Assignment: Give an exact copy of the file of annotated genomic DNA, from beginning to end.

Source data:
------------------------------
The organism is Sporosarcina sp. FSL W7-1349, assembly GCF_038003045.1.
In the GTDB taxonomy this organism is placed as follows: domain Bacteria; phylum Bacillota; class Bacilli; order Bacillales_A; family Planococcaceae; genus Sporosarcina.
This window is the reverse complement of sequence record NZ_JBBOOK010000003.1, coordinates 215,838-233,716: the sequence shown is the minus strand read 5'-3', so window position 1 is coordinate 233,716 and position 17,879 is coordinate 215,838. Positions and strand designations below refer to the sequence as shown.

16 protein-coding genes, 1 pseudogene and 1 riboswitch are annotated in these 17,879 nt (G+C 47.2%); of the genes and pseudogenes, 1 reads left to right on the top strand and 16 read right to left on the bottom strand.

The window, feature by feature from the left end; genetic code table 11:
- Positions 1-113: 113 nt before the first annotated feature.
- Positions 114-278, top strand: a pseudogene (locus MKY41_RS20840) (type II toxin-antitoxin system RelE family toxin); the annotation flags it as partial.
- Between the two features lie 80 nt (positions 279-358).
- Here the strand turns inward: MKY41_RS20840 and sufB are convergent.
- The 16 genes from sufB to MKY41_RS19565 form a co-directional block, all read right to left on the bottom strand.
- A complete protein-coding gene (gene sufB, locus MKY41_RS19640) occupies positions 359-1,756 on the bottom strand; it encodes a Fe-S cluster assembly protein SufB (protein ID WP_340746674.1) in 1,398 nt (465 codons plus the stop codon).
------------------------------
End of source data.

The organism is Sporosarcina sp. FSL W7-1349, assembly GCF_038003045.1.
In the GTDB taxonomy this organism is placed as follows: domain Bacteria; phylum Bacillota; class Bacilli; order Bacillales_A; family Planococcaceae; genus Sporosarcina.
This window is the reverse complement of sequence record NZ_JBBOOK010000003.1, coordinates 215,838-233,716: the sequence shown is the minus strand read 5'-3', so window position 1 is coordinate 233,716 and position 17,879 is coordinate 215,838. Positions and strand designations below refer to the sequence as shown.

16 protein-coding genes, 1 pseudogene and 1 riboswitch are annotated in these 17,879 nt (G+C 47.2%); of the genes and pseudogenes, 1 reads left to right on the top strand and 16 read right to left on the bottom strand.

The window, feature by feature from the left end; genetic code table 11:
- Positions 1-113: 113 nt before the first annotated feature.
- Positions 114-278, top strand: a pseudogene (locus MKY41_RS20840) (type II toxin-antitoxin system RelE family toxin); the annotation flags it as partial.
- Between the two features lie 80 nt (positions 279-358).
- Here the strand turns inward: MKY41_RS20840 and sufB are convergent.
- The 16 genes from sufB to MKY41_RS19565 form a co-directional block, all read right to left on the bottom strand.
- A complete protein-coding gene (gene sufB, locus MKY41_RS19640) occupies positions 359-1,756 on the bottom strand; it encodes a Fe-S cluster assembly protein SufB (protein ID WP_340746674.1) in 1,398 nt (465 codons plus the stop codon).